Now that the Clippers’ 2020 season has reached its disappointing end, 213Hoops will work through the roster player-by-player for our “Exit Interview” series. Today’s exit interview features rookie Terance Mann.
Weight: 215 lbs
Age: 23 (turns 24 October 18th)
Years in NBA: 1
Key Stats: Played 8.8 minutes per game in 41 appearances this year, posting per-36-minute averages of 9.5 points, 5.5 rebounds, 5.3 assists, 1.1 steals, 1.8 turnovers, and 4.6 fouls. Shot 46.8% from the field and 35% from three.
Started in all 20 of his G-League appearances with the Agua Caliente Clippers of Ontario, playing 35 minutes per game and averaging 15.4 points, 8.8 rebounds, 5.7 assists, and shooting 53.5% from the field and 32.7% from three.
Contract Status: After drafting Mann with the 48th overall pick last season, the Clippers signed him to a four-year minimum contract. His $1.5 million salary for 2020-21 is guaranteed, while his $1.8M and $1.9M for the final two years are not.
Realistically, we should never, ever have expectations for non-lottery rookies–especially for a player like Mann, who was picked 48th overall and then immediately asked to move from playing on the wing in college to point guard in the NBA. But, naturally, folks get their hopes up, and that was only exacerbated when Jerry West talked the rookie up before the season began.
In terms of strengths and weaknesses, Mann was expected to be a smart and versatile player offensively and a big, active point of attack defender at 6’5″. A crafty distributor from the wing in college, we knew he was going to struggle in his first year trying to run an NBA offense, and individually we anticipated that he would struggle to be a true creator or scorer unless his shot came along significantly.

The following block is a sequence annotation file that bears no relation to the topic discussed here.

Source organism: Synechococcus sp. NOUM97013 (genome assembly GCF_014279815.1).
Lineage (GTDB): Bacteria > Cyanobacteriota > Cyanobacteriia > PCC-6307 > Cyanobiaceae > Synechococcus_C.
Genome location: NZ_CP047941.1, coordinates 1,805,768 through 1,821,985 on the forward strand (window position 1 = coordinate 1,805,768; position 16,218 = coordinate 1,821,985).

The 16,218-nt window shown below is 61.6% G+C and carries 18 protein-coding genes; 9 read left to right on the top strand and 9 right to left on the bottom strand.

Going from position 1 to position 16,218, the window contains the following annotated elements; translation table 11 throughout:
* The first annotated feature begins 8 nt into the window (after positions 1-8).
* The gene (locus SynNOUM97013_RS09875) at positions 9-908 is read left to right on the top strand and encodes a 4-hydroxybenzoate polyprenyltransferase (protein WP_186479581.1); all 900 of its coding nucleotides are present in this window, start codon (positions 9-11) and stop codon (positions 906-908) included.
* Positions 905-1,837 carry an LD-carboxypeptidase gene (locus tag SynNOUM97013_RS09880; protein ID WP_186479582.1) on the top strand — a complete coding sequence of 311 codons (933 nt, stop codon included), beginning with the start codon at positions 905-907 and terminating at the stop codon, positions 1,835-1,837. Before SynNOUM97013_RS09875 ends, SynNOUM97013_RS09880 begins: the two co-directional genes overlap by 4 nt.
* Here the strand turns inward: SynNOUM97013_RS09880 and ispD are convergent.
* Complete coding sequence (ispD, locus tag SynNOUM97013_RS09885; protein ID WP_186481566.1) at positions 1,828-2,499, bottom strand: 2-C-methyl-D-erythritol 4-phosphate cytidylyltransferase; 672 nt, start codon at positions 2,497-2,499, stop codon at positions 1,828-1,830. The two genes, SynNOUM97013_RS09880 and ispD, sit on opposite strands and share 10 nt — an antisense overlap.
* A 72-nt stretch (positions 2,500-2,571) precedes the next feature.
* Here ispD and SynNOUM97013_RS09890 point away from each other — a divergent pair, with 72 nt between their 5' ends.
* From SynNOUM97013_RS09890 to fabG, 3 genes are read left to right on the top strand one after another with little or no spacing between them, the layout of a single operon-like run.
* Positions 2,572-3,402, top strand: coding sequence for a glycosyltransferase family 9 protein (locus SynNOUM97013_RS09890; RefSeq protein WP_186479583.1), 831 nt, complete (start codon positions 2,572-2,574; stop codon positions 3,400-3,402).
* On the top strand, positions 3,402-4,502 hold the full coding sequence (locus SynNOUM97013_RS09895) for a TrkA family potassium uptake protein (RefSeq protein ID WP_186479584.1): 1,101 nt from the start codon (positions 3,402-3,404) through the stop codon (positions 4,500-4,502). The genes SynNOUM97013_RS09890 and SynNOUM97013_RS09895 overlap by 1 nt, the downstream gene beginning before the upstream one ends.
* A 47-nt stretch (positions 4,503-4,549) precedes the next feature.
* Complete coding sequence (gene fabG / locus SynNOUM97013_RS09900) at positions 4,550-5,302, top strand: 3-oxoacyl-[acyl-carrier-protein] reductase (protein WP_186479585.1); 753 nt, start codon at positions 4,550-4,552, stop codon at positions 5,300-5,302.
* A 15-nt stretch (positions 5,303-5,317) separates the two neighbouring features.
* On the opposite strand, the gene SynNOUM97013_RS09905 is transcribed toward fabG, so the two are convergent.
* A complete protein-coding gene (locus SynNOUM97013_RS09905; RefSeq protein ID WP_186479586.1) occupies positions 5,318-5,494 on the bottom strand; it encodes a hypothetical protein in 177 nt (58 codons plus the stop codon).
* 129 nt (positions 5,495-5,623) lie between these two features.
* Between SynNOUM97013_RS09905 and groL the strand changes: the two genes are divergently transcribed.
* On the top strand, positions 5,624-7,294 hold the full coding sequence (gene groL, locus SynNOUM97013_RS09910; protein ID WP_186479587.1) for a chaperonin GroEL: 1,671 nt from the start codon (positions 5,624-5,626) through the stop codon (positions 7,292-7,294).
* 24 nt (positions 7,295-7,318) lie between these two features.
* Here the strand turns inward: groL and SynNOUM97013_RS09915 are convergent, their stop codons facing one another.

In terms of role on the team, there shouldn’t have been much expectation that Mann would get rotation minutes with established veterans Lou Williams, Landry Shamet, and Rodney McGruder ahead of him on the perimeter for the second unit. Offensively, everyone knew he would need time to learn a new position at the professional level, and on the other end, almost every rookie guard struggles to defend at first in the NBA.
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If we accept that the expectation for Mann, as the 48th overall pick in his rookie year learning a new position, was nothing, then the reality of him as a rookie was pretty good! But for folks who were hoping that he would break into the guard rotation by the end of the season, seeing Mann relegated to emergency depth duties was likely a bit of a disappointment.